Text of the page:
Hiking in Ghana’s eastern region, southeast of the mighty lake Volta, provides breath taking views of the flat plains that stretch far and wide. Small isolated hills rise steeply from the otherwise flat landscape, today I learned such a hill is called an inselberg. I’m intrigued by the geology of the area although there seems to be little easily attainable information regarding it, surely water or ice shaped this unusual landscape, I shall need to research more.
Sundays outing with the Ghana Mountaineers took us to the small, but extremely welcoming village of Adaklu. The village is one of several that surround the inselberg of Mount Adaklu, which rises steeply to around 500m.
 The local village guide, Simon, welcomed us warmly and allowed us to use the long drop toilets before the hike. This was our first insight into village life as we were lead through the houses. Some were made from concrete, others from mud, wood and stone. The roof coverings were sheets of corrugated steel held down with stones or a sort of thatch made from a local reed or grass. A few of the steel roofs had some makeshift guttering to direct the rain water to be collected in a tank, making the most of the natural resources. Some of the buildings and open-sided shelters looked like they might blow down with the next big gust of wind. Many of the locals stopped what they were doing and looked on at us in interest. I often find Ghanaian adults will simply stare or offer a welcoming word, without a smile, whilst the children will smile and wave shyly. Goats and chickens roamed amongst the houses and a water pump had been installed near the roadside.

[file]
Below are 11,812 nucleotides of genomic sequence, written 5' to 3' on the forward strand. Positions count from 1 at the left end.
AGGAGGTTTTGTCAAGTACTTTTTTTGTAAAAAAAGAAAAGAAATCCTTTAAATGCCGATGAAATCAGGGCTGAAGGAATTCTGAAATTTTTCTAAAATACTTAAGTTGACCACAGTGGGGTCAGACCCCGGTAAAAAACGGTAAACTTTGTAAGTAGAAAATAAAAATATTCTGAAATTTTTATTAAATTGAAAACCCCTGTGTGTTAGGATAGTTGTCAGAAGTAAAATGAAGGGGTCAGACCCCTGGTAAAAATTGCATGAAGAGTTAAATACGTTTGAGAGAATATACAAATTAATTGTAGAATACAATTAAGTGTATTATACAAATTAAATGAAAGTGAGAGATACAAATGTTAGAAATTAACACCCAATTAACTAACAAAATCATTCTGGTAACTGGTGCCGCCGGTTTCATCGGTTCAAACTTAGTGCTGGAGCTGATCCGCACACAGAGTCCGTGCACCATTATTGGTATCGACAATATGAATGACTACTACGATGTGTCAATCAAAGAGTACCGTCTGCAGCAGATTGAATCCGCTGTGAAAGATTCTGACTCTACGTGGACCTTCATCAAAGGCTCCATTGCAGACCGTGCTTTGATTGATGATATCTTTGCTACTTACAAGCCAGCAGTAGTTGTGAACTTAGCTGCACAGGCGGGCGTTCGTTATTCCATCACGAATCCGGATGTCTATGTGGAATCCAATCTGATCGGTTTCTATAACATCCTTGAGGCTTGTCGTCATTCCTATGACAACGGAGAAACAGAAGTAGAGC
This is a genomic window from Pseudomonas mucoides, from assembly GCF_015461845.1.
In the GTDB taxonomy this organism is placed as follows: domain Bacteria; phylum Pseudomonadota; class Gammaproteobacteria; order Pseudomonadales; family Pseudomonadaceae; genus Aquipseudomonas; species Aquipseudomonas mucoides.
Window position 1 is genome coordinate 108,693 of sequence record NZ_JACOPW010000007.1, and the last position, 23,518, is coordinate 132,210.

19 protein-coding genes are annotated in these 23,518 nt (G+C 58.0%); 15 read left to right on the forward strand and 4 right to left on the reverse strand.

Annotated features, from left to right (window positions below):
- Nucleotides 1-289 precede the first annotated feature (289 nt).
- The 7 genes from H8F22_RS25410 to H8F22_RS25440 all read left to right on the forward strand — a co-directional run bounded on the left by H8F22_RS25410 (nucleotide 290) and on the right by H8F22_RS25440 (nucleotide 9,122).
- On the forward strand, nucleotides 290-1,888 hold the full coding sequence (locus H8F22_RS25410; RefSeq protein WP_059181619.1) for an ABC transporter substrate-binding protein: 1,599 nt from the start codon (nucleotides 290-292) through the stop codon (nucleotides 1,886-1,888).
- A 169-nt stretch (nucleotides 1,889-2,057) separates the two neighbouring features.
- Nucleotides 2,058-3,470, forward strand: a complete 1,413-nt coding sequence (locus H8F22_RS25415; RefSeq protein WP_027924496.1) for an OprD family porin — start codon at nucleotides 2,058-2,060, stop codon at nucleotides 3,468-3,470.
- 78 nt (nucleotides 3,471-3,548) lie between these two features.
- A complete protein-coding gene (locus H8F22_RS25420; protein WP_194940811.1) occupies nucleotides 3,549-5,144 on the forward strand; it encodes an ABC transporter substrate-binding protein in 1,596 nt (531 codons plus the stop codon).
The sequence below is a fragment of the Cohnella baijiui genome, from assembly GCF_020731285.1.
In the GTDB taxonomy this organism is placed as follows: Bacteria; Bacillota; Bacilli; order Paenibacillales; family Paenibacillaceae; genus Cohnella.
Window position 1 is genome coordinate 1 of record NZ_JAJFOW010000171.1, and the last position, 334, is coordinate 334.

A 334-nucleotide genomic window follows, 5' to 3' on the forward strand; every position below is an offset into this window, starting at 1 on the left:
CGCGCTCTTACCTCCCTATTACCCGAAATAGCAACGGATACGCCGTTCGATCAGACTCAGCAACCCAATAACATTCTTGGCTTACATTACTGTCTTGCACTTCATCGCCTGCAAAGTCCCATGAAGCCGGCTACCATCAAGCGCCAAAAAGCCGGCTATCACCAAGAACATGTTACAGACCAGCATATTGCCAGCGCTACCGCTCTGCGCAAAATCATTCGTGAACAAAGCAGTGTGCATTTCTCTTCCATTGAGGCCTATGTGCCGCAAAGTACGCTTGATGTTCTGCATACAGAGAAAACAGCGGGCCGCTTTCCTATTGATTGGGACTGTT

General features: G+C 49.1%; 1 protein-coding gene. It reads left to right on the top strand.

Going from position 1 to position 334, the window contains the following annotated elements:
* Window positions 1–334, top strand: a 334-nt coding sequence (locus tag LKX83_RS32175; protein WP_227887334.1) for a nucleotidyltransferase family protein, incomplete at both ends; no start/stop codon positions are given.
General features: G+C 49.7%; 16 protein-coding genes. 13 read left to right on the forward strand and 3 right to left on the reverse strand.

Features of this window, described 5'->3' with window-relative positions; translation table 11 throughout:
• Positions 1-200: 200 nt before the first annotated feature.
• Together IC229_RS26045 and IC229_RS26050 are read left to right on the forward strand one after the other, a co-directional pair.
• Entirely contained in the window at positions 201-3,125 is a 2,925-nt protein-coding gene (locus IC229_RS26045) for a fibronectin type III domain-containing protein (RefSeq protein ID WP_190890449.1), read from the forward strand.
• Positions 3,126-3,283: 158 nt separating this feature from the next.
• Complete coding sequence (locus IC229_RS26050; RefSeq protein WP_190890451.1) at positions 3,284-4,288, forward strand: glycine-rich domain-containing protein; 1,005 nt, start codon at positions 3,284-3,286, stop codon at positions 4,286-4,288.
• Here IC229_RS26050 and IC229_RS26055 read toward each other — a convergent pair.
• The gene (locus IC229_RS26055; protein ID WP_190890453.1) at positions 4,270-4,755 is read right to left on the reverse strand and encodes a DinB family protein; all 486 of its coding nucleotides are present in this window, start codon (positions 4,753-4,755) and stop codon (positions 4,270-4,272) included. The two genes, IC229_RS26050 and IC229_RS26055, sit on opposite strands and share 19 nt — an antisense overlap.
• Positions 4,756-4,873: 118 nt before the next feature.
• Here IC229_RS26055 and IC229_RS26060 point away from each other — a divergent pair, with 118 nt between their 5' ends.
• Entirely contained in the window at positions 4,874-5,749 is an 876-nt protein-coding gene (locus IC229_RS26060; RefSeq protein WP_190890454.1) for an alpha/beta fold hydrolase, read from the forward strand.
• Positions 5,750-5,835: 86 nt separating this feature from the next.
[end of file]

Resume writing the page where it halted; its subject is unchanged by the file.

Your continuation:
As we started the hike an ominous black cloud was moving towards us, but Simon lead us onward and upwards. He wore wellington boots on his feet and carried a machete to help break trail. The rain remained light and provided the best ambient temperature I have experienced in Ghana. At one stage, as we rested at the top, I even had goose bumps!
Adaklu Mountain is sacred to the villages that surround the base and it is climbed during certain important festivals. The locals also farm on the steep sides. The path first wove its way through corn fields, then on stepper ground we saw tomatoes and okra growing. As we walked through the farm land Simon explained that one lady working was asking to have her picture taken, what a wonderful opportunity!
The top of the mountain is covered in trees but Simon lead us out and round to a viewpoint slightly lower which did not disappoint. Despite the recent rain there was a great view to enjoy, stretching towards the Ghana Togo border and Lake Volta.
The descent was muddy and slippery on the steep ground and we were a bit of a sorry sight by the time we returned to the village. It was then time to visit the village elders and thank them for allowing us to climb the mountain. This was fascinating, we were invited into their hut where they insisted that everyone be provided with a chair. The guide chatted to them in the local language about the walk up and in English one of the village Elders congratulated us on making the summit. Delali, our Ghana Mountaineers guide, then gave us a short introduction in English about how they always used the local guide and came to thank the Elders for allowing us to peacefully climb the mountain. Delali also presented a donation to the village on our behalf.